Working with randomness in this way leads to compositions that I would likely never contrive when drawing. Its more like photographing a landscape - an ever-shifting landscape that exists as a collaboration between myself and randomly emergent patterns - a landscape where I have full control of lighting, atmosphere, and other conditions.

The software I am primarily using to do all this is The Foundry's Modo.

Instagram Collection

I posted a collection of my recent instagrams on the Modo forums. These images are actually just cropped down details of larger renderings, which form the basis of some new work I'm doing.

Marsh Villages

This is a spin-off elaboration of the top-left corner of my "Future Toronto?" illustration.

A detail from same:

My work featured in Drawing magazine

I've been featured in the spring 2014 issue of Drawing magazine (available online here).

The following text accompanies my drawing "Hiding Places":

"There is a long tradition in art of capriccio, or architectural fantasy. But wheras most imaginary architecture rises up, the architectural imaginings of Canadian artist Mathew Borrett often go down, extending underground in fascinatingly detailed cutaway views of interlocking rooms, tunnels, stairways, and halls.

Borrett created many of the drawings in his "Room Series" with size-005 Pigma Micron pens on Stonehenge printmaking paper. His tones are built up with multidirectional hatching, creating rich darks and smoothing the appearance of texture. Those tones are contrasted with key areas of open white, which often represents the earth into which the artist's imagined spaces are carved. Simultaneously playful and spooky, his divided spaces always seem to lead back into unseen depths, leaving the viewer's imagination to define the scale of the structures. There is an Escher-like quality in the suggestion of mazes and secret places in which to get lost.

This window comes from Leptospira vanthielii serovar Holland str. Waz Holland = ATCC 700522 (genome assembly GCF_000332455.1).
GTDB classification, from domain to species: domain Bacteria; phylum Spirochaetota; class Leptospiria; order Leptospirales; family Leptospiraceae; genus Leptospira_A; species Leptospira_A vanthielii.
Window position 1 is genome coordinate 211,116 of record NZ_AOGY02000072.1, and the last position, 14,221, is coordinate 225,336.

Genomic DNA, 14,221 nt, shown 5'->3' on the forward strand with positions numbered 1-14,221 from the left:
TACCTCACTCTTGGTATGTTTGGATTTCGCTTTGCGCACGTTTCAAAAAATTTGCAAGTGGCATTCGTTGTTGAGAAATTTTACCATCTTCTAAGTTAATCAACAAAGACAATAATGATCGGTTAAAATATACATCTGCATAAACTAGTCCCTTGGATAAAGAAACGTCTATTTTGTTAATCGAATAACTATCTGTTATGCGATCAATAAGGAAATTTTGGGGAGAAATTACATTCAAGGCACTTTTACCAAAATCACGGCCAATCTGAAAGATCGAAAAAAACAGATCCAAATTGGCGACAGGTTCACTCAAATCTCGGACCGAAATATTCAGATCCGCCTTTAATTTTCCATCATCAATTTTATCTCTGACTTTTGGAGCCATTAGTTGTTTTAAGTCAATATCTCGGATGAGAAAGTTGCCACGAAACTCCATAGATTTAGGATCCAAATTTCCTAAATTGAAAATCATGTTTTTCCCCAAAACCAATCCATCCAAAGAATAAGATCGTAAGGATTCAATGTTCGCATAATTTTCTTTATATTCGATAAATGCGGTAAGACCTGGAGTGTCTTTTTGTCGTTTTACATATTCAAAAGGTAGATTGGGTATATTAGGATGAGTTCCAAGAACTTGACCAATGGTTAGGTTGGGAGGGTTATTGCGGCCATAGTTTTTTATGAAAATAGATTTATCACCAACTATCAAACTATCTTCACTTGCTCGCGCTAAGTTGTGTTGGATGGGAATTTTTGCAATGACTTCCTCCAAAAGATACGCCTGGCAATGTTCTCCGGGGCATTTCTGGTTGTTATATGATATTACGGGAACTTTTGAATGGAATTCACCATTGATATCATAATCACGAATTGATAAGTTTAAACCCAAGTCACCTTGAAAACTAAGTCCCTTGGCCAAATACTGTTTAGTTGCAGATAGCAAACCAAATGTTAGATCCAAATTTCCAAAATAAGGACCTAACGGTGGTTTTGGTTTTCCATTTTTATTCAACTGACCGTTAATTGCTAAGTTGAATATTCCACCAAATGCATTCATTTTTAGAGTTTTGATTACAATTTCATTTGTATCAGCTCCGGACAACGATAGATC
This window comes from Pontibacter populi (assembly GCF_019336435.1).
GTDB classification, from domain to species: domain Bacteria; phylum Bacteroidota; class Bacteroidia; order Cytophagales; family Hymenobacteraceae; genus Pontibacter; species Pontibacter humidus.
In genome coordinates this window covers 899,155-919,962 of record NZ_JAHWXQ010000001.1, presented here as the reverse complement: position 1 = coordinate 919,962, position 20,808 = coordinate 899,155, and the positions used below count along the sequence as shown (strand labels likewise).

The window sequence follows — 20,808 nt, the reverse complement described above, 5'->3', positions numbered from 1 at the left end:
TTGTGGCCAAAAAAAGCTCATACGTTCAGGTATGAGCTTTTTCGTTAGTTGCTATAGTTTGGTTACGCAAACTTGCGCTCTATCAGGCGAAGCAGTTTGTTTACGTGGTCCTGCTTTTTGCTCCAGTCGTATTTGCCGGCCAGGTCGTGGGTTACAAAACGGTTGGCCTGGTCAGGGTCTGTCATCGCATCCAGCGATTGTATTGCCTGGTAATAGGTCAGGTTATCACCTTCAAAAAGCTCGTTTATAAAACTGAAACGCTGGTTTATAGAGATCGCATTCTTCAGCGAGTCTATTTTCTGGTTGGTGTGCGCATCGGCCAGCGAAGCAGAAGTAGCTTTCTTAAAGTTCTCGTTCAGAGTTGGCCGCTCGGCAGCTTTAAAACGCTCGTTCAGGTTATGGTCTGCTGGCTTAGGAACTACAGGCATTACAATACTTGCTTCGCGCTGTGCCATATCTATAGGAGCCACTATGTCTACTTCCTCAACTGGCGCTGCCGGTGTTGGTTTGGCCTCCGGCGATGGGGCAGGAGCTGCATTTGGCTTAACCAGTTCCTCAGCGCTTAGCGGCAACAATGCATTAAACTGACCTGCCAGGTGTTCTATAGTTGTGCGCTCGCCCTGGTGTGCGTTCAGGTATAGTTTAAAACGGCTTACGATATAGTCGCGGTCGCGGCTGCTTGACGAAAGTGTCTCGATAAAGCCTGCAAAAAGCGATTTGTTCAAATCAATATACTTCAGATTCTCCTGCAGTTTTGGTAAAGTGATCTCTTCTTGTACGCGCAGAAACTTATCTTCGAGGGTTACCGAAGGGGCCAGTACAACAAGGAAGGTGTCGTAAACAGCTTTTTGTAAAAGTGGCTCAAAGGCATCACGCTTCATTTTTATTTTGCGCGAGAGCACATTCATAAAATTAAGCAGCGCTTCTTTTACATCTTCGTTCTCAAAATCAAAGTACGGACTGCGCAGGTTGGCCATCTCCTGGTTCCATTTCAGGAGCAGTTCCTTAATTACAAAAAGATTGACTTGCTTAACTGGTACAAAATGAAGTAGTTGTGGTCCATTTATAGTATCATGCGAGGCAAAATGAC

Borrett studied illustration at the Ontario College of Art and Design (now OCAD University), in Toronto, and works as a visual FX artist for the film and television industries. When he can, however, he takes to ink and paper and carves into the strata of his imagination, leaving intricate pathways to to a hidden world."